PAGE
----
The case at hand is about whether Plaintiff was retaliated against by her former employer, Advanced Pharmaceutical Consultants, Inc. (“APC”), and the company that contracted with her employer, Centurion of Florida, LLC (“Centurion”) (together, “Defendants”), for engaging in protected activity. Plaintiff’s complaint alleged four counts. Centurion and APC both moved for summary judgment on all counts. The district court granted summary judgment on three of them. The district court directed the clerk to enter a final judgment on the three resolved counts, and it certified that the fourth count satisfied the requirements of 28 U.S.C. Section 1292(b) for immediate interlocutory review, should either party file an appropriate application with the Eleventh Circuit. At issue is whether the district court’s certification was proper as to Plaintiff’s direct appeal and whether the requirements of 28 U.S.C. Section 1292(b) have been met as to Centurion’s cross-appeal. The Eleventh Circuit concluded that the answer to both questions is not and dismissed the appeals for lack of appellate jurisdiction. The court explained that there are substantial reasons to delay resolving Plaintiff’s appeal of her whistleblower counts against APC. Plaintiff’s whistleblower counts against Centurion and APC are identical. It makes good sense that appeals of an order dismissing those counts should be heard together. But because there is no final judgment against Centurion, the court wrote that it lacks the power to adjudicate those counts against Centurion at this time. View "Ronda Scott v. Advanced Pharmaceutical Consultants Inc, et al." on Justia Law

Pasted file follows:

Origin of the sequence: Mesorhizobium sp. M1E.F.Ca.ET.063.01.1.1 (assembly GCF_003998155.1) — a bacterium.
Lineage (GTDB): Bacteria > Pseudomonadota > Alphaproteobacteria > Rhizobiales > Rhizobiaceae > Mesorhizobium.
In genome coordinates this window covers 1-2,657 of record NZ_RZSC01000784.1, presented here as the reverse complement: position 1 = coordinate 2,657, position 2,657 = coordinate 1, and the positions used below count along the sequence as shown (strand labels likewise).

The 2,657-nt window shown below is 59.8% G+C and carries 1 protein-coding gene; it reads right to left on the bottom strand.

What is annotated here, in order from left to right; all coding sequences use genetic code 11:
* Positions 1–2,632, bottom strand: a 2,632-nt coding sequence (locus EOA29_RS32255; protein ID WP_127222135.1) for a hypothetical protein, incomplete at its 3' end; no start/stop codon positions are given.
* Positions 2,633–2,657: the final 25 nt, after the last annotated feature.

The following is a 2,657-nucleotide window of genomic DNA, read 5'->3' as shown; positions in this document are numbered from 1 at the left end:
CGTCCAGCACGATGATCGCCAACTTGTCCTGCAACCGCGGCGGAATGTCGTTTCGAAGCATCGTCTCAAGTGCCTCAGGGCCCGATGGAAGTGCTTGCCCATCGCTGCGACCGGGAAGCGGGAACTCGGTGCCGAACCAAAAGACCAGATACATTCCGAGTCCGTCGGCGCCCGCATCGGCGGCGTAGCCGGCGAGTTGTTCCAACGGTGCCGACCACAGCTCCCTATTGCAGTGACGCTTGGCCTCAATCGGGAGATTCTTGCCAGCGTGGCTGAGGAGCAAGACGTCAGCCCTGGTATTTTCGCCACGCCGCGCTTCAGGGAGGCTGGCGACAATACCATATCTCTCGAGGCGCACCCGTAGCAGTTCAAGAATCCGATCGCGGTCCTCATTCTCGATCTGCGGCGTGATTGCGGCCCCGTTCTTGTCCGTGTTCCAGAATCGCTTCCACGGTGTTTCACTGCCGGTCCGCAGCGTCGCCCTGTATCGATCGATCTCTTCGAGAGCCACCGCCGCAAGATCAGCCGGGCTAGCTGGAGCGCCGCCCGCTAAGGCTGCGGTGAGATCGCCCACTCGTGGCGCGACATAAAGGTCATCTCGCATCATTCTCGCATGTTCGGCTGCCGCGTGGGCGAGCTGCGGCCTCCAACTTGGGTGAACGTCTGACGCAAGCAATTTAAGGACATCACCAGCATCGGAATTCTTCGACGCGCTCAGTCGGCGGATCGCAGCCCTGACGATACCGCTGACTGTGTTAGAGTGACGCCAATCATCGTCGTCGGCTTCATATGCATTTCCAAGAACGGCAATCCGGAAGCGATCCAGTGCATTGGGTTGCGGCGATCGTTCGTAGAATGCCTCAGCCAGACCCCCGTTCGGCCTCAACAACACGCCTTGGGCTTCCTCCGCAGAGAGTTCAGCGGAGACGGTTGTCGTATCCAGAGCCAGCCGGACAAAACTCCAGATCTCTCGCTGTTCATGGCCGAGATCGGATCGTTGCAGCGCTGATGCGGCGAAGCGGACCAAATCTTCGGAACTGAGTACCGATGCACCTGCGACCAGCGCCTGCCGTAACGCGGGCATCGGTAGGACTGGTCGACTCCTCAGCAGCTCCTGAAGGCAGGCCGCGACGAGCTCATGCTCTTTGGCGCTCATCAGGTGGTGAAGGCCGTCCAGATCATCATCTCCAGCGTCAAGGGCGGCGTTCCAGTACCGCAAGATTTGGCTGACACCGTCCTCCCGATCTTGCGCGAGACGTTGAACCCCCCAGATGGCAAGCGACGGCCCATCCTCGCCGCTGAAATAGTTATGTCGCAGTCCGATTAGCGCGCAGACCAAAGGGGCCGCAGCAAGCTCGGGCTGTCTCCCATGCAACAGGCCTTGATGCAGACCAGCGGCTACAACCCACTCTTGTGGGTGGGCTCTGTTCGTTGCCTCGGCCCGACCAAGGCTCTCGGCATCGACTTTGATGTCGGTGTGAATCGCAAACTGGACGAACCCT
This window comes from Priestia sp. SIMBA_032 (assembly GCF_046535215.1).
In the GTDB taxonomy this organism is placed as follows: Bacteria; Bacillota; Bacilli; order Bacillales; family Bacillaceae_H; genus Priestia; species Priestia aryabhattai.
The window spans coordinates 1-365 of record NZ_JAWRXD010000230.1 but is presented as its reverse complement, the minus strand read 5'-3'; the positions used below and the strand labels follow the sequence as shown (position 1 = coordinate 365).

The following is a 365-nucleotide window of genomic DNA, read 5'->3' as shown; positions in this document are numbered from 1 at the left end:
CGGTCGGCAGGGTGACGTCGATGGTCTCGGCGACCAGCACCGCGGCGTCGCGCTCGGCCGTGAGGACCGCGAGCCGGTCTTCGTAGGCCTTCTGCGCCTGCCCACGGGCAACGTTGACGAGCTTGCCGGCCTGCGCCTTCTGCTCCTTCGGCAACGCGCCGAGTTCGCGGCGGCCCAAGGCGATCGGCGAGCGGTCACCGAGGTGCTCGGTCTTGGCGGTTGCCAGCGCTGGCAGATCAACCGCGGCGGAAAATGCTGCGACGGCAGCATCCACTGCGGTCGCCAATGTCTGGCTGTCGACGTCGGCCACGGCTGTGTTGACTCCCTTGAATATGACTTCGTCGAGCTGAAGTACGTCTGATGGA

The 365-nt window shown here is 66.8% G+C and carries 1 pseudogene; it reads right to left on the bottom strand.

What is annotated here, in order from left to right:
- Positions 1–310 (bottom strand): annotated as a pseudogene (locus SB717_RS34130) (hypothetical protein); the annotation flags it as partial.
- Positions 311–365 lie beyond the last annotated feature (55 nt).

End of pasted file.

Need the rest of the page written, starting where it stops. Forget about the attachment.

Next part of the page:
Cynthia Diane Yelling v. St. Vincent’s Health System
Plaintiff worked as a hospital nurse for St. Vincent’s Health System. After St. Vincent’s fired her, Plaintiff sued, alleging race discrimination and retaliation under Title VII and 42 U.S.C. 1981. The district court granted summary judgment for St. Vincent’s, and Plaintiff appealed.On appeal, Plaintiff claimed she presented sufficient evidence to survive summary judgment as to all her claims. She also claimed that the district court erred in applying the McDonnell Douglas framework to a “mixed-motive” retaliation claim.The Eleventh Circuit held that Plaintiff's hostile work environment claim failed because there was no evidence of severe or pervasive harassment; Bostock v. Clayton County, 140 S. Ct. 1731 (2020) did nothing to undermine the application of McDonnell Douglas to retaliation claims because but for causation still applies; Plainitff's retaliation claim cannot survive; and disparate-treatment claim fails because there is no evidence that race played a role in her termination. View "Cynthia Diane Yelling v. St. Vincent's Health System" on Justia Law